This study aims at investigating the impact of the disclosure and the Shariah governance on the financial performance in MENASA (Middle East, North Africa and Southeast Asia) Islamic banks.
We use the Generalized Least Squares (GLS) regression models to check the interdependence relationship between the disclosure, the Shariah governance and the financial performance of 47 Islamic banks (IBs) from ten countries operating in MENASA region. The sample period is from 2012 to 2019. In these regressions models, Return on Assets (ROA) and Return on Equity (ROE) are the dependent variables. The disclosure and the Shariah governance indicators are the independent factors. To measure the Shariah governance, we use the three sub-indices, which are the Board of Directors (BOD), the Audit Committee (AC) and the Shariah Supervisory Board (SSB). Size, Leverage and Age of the bank are used as control variables. We also used The Generalized Method of Moments (GMM) and the three-stage least squares (3SLS) estimations for robustness check.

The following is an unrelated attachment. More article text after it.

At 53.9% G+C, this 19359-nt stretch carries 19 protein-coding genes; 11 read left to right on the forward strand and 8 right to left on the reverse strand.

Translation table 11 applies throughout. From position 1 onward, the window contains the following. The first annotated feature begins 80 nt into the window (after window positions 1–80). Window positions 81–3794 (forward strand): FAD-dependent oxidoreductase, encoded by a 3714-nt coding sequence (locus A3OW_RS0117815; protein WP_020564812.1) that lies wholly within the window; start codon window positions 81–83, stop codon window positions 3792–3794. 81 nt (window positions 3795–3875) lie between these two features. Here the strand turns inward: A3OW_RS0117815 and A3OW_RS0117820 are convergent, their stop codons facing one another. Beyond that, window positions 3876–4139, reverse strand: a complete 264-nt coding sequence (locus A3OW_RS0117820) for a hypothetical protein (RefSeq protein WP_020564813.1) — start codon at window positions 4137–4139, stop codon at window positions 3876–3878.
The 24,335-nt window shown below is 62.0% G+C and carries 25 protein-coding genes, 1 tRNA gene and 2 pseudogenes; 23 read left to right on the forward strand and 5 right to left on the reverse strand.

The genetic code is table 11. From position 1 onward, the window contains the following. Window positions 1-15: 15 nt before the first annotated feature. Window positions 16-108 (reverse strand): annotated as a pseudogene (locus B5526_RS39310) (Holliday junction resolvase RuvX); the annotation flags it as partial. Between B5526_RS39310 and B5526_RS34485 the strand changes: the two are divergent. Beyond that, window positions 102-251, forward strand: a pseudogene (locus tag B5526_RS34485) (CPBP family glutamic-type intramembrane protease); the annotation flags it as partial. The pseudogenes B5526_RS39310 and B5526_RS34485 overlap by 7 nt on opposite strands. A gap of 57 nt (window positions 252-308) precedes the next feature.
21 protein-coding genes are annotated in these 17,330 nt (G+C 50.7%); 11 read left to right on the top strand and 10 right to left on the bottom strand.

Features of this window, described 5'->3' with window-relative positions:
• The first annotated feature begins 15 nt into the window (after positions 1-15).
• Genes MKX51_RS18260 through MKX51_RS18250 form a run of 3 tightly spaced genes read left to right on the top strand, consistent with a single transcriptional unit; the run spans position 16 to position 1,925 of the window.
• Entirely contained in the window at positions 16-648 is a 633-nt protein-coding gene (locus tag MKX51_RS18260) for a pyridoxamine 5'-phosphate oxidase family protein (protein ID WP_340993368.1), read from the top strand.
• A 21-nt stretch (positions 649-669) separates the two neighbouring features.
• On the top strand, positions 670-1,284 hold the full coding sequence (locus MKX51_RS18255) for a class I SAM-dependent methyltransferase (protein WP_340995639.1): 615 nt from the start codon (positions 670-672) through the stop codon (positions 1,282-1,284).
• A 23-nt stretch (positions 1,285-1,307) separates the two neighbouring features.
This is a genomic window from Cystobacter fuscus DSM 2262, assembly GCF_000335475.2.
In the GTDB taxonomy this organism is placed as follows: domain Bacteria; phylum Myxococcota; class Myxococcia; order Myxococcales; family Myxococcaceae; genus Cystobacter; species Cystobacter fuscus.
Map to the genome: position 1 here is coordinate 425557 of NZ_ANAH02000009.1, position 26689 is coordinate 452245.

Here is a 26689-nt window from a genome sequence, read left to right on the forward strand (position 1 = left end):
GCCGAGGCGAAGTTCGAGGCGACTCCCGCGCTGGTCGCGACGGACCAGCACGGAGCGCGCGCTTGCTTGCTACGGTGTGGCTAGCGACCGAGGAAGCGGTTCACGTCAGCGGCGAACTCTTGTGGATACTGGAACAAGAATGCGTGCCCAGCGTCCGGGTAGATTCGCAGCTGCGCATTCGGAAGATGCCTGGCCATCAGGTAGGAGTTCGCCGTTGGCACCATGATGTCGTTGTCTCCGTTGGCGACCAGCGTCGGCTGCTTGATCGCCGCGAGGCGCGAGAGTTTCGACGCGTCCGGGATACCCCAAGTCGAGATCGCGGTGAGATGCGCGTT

Result shows a negative relationship between the disclosure and the two performance measures in IBs. Furthermore, as far as the governance indicators are concerned, we found that the BOD and AC, as well as the BOD and SSB, have a positive and significant impact on the ROA and ROE, respectively. This reveals that good governance had a significant association with higher performance in MENASA IBs.
The paper considers both IBs that adopt mandatory as well as voluntary AAOIFI standards and the GLS method to investigate the impact of the AAOIFI disclosure and the Shariah governance on ROA and ROE. Also, it uses the GMM and the 3SLS estimations for robustness check. It is relevant for researchers, policymakers and stakeholders concerned with IBs' performance.
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JEL classification: G21,G34